Reporting Cyberharrassment

Once you’re the victim of cyberharassment, there is no going back; you have to do something about it, or it will never stop. When someone is stalking you in the offline world, reporting the crime is easy. All you have to do is go to your local police department and file a report, tell them who you think it is (or who it is, if you know), and let them take care of finding that person. It is quite likely that you will file a restraining as well. That’s the easy way to do it.

The victim of cyberharassment may not even be in the same state or country as the perpetrator, so reporting the crime and dealing with it are a little different than offline ‘standard’ harassment. For one thing, only 46 state currently have cyberharassment laws (unless it pertains to minors), so reporting the crime in a state with laws may not net results if the crime was committed in a state without cyberharassment laws.

First and foremost, you need to let the person who is harassing you that his or her behavior is not welcome and not acceptable. Many cyberharassment laws clearly state that unless the perpetrator is aware that the behavior is unwelcome, then there can be no criminal intent.

Print and keep a copy of every bit of electronic communication that is sent to you or about you. If the harassment is in the form of messages sent to others on your behalf, let them know what is going on, so they can save the messages as well. Don’t alter the messages, editorialize them or edit them in any way shape or form. Simply print, save, and file them with dates and full email headers if possible, to show the IP address of where the message originated. Some email programs allow you to filter messages from a certain sender and file them in a folder automatically. This is a good idea.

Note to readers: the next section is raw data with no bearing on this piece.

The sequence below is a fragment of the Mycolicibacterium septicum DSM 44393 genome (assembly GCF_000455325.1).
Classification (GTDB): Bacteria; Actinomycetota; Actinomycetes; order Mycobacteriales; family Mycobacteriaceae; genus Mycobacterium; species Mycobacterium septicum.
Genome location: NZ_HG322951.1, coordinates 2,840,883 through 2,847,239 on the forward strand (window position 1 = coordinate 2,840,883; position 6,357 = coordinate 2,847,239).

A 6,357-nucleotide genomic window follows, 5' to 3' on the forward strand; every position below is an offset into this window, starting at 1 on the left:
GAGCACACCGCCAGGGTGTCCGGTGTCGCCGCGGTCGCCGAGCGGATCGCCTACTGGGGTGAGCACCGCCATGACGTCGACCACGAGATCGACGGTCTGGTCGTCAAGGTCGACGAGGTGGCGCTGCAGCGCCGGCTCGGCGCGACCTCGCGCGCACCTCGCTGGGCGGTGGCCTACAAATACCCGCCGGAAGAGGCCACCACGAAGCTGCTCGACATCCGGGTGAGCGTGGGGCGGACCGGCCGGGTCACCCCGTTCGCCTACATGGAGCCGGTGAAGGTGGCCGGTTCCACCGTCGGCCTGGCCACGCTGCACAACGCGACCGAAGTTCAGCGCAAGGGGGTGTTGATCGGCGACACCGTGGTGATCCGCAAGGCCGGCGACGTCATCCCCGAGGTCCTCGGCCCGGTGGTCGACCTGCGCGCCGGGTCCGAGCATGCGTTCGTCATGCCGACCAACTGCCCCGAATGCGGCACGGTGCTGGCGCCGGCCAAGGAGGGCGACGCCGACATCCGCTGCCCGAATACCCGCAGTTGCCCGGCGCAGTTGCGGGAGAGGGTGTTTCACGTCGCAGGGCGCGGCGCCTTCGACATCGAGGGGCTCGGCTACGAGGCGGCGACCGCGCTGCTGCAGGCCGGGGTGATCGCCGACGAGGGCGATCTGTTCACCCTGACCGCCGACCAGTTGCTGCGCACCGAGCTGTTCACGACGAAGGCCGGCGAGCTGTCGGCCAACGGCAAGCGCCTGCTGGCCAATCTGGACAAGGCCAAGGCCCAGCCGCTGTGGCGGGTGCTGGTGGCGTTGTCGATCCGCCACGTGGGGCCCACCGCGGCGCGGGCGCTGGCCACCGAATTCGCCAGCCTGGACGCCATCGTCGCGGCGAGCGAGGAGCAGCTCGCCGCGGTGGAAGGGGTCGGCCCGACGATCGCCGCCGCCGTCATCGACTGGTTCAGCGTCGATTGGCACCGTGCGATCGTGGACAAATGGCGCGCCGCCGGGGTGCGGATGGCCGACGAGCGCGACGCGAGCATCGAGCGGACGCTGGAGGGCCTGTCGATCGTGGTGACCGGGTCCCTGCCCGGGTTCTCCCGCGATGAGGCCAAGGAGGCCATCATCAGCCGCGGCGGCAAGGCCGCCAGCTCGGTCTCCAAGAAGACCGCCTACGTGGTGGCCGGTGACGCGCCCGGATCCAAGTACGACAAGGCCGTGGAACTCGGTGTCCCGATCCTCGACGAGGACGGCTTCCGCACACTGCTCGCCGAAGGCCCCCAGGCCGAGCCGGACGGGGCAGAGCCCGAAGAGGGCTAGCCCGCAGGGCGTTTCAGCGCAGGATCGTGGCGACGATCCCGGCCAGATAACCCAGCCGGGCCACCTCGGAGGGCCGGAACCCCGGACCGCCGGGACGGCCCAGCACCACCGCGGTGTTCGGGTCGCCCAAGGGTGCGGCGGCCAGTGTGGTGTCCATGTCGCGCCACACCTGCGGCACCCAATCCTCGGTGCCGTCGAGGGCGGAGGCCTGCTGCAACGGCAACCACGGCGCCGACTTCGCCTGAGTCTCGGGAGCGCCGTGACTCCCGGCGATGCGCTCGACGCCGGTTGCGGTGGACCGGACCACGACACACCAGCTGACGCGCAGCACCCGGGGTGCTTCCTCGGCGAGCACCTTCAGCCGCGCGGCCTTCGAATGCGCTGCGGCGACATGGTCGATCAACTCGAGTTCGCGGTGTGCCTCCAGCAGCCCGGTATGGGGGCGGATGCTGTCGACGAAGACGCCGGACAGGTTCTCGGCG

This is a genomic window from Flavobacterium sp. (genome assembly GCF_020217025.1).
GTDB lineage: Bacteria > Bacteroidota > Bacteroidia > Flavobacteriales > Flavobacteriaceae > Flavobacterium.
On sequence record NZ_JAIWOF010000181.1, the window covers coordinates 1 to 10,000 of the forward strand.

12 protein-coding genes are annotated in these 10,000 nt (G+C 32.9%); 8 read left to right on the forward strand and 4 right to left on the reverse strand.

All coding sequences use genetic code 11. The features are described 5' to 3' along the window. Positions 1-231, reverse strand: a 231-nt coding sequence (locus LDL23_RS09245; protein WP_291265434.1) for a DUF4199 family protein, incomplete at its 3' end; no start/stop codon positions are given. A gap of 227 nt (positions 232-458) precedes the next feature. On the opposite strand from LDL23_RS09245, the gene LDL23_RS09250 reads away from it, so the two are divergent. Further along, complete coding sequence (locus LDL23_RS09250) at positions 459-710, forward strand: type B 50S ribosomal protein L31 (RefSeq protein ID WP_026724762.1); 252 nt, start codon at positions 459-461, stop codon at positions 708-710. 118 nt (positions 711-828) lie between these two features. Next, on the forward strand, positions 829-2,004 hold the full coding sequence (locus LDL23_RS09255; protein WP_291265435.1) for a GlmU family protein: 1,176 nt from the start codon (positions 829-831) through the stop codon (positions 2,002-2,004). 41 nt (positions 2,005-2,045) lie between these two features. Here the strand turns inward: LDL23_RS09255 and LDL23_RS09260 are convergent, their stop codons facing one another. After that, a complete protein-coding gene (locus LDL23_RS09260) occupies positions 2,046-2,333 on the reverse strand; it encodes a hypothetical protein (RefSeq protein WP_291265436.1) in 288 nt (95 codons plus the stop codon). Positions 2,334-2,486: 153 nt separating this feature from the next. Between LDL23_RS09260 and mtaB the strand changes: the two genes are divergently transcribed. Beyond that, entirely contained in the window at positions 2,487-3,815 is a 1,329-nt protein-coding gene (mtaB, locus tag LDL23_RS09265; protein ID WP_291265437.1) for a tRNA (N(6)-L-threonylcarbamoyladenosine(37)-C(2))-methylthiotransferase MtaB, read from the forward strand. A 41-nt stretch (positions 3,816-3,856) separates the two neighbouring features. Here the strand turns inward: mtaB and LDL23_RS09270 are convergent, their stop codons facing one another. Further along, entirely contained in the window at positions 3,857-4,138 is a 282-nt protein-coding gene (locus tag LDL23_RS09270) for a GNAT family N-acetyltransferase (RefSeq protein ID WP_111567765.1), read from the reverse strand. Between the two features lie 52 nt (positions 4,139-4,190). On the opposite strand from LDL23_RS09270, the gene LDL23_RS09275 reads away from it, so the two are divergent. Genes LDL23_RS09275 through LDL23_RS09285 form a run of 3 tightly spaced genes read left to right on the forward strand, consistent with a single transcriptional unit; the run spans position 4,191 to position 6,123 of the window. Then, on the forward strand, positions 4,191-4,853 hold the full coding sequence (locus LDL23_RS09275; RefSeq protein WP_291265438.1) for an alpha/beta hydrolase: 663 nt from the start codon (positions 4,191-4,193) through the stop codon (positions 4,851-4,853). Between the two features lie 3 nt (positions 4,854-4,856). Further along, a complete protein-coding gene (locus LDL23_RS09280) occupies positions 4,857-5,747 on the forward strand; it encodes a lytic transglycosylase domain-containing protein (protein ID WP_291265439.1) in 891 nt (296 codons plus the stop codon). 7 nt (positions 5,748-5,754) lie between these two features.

Another option you have is to contact the Internet Service Provider of the person who is harassing you. Just about every ISP has very specific language in their user agreement that prohibits using their service to harass someone. The ISP then can investigate the matter themselves and shut down the offending account. Sometimes a harasser can use the free computers in a public library or Wi-Fi available at many coffee shops to send the offending emails. This makes it harder to track, but not impossible. You may need the help of the police to do that kind of tracking.

Speaking of the police, get them involved as soon as possible. Police departments have the authority to go places ordinary citizens cannot, such as privacy records held by ISP’s that protect the identities of their users. The police often know the laws better than most people, so if they run into a situation that they can’t handle, they know who to call. If the offending party is in another state, the FBI usually gets involved, and if the perpetrator is in another country, INTERPOL may have to be notified.

The bottom line is, no matter where the offending messages are coming from, cyberharassment makes the victim live in fear. There are always ways to get a cyberharasser to stop, even if it may be a bit more complicated. Besides being illegal, cyberharassment can be damaging to the victim’s mental and physical health.

Have a great day!

Lawrence